When I was growing up in the 1950s, radio was the Queen of Media. Especially in my family.
My parents didn’t even buy a television until the late 50s, so, I’m deeply in-tuned to the waves of radio frequency.
So much so, in fact, that I consider it religion within my secular upbringing.
Here’s a little memory of my mother’s kitchen cathedral belching out its radio religion:
Every Sunday night at dinnertime, my mother tuned the radio to WOR AM 710 on-the-dial. She blared the preaching of Dr. Norman Vincent Peale, broadcast live from Grace Cathedral Church in New York City.
We chewed pot roast and potatoes in rhythm to Norman’s power of positive thinking. My father claimed indigestion and left the table early. My brother and I had to remain until our plates were clean. We were, after all, eating on behalf of all the starving children in India. Norman wasn’t interested in feeding the poor, however. He was focused upon increasing the wealth and well-being of the world’s wealthiest people. Something seemed askew to me in the theology. Religion and business were married. The electrical charges of thoughts were reversed. Could this be healthy? Ethical? Possible? I wondered.
I recall something dingy in the kitchen lighting on Sunday evenings that never existed on other nights. The light was amber – almost sulfurous. It bore a heavy, sickening weight. It lessened my appetite. I used to think that it was the dread of Monday morning and the return to work and school that I was feeling, but, now I wonder if the radio waves carried a power of acidity – a fog of pollutants – into our kitchen each week.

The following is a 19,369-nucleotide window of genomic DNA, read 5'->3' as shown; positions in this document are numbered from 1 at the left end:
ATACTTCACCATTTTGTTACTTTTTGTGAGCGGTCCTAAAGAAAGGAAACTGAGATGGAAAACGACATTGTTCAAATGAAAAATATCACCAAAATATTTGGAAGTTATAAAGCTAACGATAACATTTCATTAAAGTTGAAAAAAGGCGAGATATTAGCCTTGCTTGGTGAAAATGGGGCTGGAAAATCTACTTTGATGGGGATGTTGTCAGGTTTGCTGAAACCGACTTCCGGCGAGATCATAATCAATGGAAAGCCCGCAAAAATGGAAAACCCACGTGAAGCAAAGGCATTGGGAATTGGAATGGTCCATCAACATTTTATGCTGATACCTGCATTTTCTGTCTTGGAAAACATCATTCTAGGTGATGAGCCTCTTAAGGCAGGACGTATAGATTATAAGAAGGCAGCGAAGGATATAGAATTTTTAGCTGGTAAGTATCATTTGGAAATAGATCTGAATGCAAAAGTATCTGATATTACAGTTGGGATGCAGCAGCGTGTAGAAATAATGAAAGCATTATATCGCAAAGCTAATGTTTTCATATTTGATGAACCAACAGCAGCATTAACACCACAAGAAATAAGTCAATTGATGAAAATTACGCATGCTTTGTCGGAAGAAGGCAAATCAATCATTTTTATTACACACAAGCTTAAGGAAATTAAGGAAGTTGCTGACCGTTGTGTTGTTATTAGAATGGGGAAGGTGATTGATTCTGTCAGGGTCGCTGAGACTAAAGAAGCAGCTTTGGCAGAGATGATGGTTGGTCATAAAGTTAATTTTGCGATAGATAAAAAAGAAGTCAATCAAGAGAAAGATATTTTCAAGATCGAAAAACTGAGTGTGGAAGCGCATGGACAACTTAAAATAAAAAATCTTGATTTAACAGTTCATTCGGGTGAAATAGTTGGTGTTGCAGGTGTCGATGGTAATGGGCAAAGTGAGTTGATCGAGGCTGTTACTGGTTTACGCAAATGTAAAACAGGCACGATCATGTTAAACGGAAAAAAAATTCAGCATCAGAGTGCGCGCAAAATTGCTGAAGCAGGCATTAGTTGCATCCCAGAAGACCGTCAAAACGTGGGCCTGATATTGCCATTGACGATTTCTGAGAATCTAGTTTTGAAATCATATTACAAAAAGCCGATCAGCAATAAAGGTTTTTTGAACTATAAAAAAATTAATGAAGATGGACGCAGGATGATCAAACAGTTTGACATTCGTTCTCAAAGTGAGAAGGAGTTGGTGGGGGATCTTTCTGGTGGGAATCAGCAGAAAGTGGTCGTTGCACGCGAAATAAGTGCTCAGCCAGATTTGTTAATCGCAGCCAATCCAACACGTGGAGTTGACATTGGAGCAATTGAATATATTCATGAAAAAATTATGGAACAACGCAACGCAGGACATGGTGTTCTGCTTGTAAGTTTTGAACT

I much preferred the special Sundays when the immediate relatives would gather for supper at either Toot’s house (my maternal grandmother), or, our house. We would eat roast leg-of-lamb with pan-roasted potatoes and a dollop of mint jelly on the side. There would be salad and green beans almandine. Pillsbury bake-‘n-serve crescent rolls. And dessert. Usually a fruit pie or strawberry shortcake.
These suppers were served at 2:00 PM. Daylight was always present. And even if the kinfolk were feuding, the air was light.
I loved these occasions, especially at Toot’s, because my father couldn’t excuse himself for a football game. And my mother did not have command over the kitchen, so she was forced to relax. We four became equal. And the dining room was so elegant, with antique furniture and lace tablecloths and gleaming silver service sets. It was aglow with the history of love.
Somewhere in between church and daily life was the magic I craved. I vowed to search for it: the place that warded off the bogey men of Sunday nights and the bellowing of Norman. The place that balanced leather and lace.